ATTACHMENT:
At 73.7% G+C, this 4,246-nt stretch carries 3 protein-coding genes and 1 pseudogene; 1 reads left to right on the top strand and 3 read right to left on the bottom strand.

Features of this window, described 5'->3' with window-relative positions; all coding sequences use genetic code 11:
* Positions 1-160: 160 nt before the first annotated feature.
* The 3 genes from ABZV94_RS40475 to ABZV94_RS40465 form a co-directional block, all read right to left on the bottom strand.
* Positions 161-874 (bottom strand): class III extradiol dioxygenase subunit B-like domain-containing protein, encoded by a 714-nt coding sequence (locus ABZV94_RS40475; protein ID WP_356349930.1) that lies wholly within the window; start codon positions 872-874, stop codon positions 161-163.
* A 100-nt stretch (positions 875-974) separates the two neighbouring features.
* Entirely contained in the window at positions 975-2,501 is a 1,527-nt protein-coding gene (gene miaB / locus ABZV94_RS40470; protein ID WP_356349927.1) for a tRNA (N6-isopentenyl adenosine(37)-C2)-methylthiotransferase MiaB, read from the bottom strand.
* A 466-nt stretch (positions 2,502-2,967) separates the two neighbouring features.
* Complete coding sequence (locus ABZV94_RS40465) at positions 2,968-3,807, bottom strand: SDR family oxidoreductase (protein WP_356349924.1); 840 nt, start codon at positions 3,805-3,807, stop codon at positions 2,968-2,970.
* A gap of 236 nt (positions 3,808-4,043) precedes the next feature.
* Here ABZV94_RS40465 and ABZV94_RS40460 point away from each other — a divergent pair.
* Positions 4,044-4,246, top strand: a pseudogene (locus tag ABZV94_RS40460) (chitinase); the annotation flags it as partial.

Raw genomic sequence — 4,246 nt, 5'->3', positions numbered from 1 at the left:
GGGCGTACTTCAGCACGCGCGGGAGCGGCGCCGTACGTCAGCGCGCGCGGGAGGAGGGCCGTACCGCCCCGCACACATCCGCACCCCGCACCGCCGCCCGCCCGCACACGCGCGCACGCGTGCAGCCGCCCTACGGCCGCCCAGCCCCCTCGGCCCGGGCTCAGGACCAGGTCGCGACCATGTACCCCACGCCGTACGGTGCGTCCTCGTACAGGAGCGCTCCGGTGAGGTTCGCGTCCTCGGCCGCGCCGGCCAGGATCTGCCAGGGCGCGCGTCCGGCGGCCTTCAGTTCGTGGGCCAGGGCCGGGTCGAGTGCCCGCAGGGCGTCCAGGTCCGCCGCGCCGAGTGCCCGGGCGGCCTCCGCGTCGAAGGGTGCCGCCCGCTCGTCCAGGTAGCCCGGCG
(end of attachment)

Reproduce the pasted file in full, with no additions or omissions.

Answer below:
At 73.7% G+C, this 4,246-nt stretch carries 3 protein-coding genes and 1 pseudogene; 1 reads left to right on the top strand and 3 read right to left on the bottom strand.

Features of this window, described 5'->3' with window-relative positions; all coding sequences use genetic code 11:
* Positions 1-160: 160 nt before the first annotated feature.
* The 3 genes from ABZV94_RS40475 to ABZV94_RS40465 form a co-directional block, all read right to left on the bottom strand.
* Positions 161-874 (bottom strand): class III extradiol dioxygenase subunit B-like domain-containing protein, encoded by a 714-nt coding sequence (locus ABZV94_RS40475; protein ID WP_356349930.1) that lies wholly within the window; start codon positions 872-874, stop codon positions 161-163.
* A 100-nt stretch (positions 875-974) separates the two neighbouring features.
* Entirely contained in the window at positions 975-2,501 is a 1,527-nt protein-coding gene (gene miaB / locus ABZV94_RS40470; protein ID WP_356349927.1) for a tRNA (N6-isopentenyl adenosine(37)-C2)-methylthiotransferase MiaB, read from the bottom strand.
* A 466-nt stretch (positions 2,502-2,967) separates the two neighbouring features.
* Complete coding sequence (locus ABZV94_RS40465) at positions 2,968-3,807, bottom strand: SDR family oxidoreductase (protein WP_356349924.1); 840 nt, start codon at positions 3,805-3,807, stop codon at positions 2,968-2,970.
* A gap of 236 nt (positions 3,808-4,043) precedes the next feature.
* Here ABZV94_RS40465 and ABZV94_RS40460 point away from each other — a divergent pair.
* Positions 4,044-4,246, top strand: a pseudogene (locus tag ABZV94_RS40460) (chitinase); the annotation flags it as partial.

Raw genomic sequence — 4,246 nt, 5'->3', positions numbered from 1 at the left:
GGGCGTACTTCAGCACGCGCGGGAGCGGCGCCGTACGTCAGCGCGCGCGGGAGGAGGGCCGTACCGCCCCGCACACATCCGCACCCCGCACCGCCGCCCGCCCGCACACGCGCGCACGCGTGCAGCCGCCCTACGGCCGCCCAGCCCCCTCGGCCCGGGCTCAGGACCAGGTCGCGACCATGTACCCCACGCCGTACGGTGCGTCCTCGTACAGGAGCGCTCCGGTGAGGTTCGCGTCCTCGGCCGCGCCGGCCAGGATCTGCCAGGGCGCGCGTCCGGCGGCCTTCAGTTCGTGGGCCAGGGCCGGGTCGAGTGCCCGCAGGGCGTCCAGGTCCGCCGCGCCGAGTGCCCGGGCGGCCTCCGCGTCGAAGGGTGCCGCCCGCTCGTCCAGGTAGCCCGGCG